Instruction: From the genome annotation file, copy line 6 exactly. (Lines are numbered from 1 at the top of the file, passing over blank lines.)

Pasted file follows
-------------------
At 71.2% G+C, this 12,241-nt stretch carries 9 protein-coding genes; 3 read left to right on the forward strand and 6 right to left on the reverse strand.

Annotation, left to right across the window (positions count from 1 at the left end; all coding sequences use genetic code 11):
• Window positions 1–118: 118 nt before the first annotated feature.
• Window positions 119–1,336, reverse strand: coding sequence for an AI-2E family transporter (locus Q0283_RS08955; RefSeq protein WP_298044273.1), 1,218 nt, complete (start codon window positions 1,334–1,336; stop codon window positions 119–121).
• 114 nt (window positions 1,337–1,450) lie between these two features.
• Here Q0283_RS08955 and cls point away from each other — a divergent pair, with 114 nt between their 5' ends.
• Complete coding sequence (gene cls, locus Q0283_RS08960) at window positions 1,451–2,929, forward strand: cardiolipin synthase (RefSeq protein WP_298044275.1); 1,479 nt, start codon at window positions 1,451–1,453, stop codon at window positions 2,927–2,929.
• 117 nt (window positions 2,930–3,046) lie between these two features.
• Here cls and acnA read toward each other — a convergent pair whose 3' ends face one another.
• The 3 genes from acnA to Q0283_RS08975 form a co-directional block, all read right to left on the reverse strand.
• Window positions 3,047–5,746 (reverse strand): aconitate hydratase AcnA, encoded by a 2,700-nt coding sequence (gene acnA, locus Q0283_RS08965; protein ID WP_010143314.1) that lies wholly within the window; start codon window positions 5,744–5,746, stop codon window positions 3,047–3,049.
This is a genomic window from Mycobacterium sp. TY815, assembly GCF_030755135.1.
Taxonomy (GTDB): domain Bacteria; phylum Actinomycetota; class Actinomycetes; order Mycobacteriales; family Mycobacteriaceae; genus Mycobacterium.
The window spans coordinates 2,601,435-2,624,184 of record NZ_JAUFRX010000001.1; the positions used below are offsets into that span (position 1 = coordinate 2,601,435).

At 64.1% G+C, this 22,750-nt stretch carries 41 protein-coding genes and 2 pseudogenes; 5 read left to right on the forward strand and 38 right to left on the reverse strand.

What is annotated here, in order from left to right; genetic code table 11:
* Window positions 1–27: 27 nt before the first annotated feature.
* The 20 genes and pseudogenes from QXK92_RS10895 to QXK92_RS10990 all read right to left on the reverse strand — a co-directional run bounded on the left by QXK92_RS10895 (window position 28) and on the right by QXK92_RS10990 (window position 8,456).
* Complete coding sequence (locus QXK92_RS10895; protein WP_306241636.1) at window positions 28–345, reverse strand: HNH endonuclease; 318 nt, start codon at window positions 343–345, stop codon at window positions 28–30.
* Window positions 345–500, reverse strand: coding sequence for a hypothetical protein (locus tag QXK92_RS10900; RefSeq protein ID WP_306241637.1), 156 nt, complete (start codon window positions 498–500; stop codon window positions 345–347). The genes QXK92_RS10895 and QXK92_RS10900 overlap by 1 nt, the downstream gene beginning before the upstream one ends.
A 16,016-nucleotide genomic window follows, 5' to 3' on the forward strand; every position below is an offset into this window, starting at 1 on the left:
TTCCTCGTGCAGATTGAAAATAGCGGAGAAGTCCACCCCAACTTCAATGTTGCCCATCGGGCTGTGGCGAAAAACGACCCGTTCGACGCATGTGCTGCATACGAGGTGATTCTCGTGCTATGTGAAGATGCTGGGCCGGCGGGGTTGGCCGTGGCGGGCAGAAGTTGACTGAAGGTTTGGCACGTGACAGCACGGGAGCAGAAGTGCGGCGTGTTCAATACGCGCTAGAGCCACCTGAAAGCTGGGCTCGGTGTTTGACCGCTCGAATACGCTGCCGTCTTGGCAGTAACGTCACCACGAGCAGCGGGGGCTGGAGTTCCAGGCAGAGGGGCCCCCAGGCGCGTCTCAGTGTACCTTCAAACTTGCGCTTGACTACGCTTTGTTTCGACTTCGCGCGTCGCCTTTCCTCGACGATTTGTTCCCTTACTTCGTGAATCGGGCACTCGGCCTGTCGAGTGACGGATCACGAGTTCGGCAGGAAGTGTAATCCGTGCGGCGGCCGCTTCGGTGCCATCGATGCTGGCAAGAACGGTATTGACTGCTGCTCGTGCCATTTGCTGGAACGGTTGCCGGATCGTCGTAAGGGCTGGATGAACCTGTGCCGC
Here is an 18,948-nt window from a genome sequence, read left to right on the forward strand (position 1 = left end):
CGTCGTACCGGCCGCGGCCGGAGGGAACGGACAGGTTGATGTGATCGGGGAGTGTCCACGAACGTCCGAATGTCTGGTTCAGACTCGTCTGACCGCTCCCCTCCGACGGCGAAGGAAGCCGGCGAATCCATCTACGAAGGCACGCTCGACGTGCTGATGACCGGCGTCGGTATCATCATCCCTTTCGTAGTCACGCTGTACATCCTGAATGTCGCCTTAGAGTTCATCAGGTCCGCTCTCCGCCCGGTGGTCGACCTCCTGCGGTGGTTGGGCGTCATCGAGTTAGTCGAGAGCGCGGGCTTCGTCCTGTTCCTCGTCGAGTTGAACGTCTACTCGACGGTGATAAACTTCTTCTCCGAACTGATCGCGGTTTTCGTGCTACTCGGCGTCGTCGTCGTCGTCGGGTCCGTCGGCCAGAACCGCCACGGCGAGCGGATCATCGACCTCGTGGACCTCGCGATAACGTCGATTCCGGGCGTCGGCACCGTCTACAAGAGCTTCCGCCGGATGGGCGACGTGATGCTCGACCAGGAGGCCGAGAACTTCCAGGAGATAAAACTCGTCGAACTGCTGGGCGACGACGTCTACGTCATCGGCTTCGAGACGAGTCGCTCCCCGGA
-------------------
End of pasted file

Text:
• Here Q0283_RS08955 and cls point away from each other — a divergent pair, with 114 nt between their 5' ends.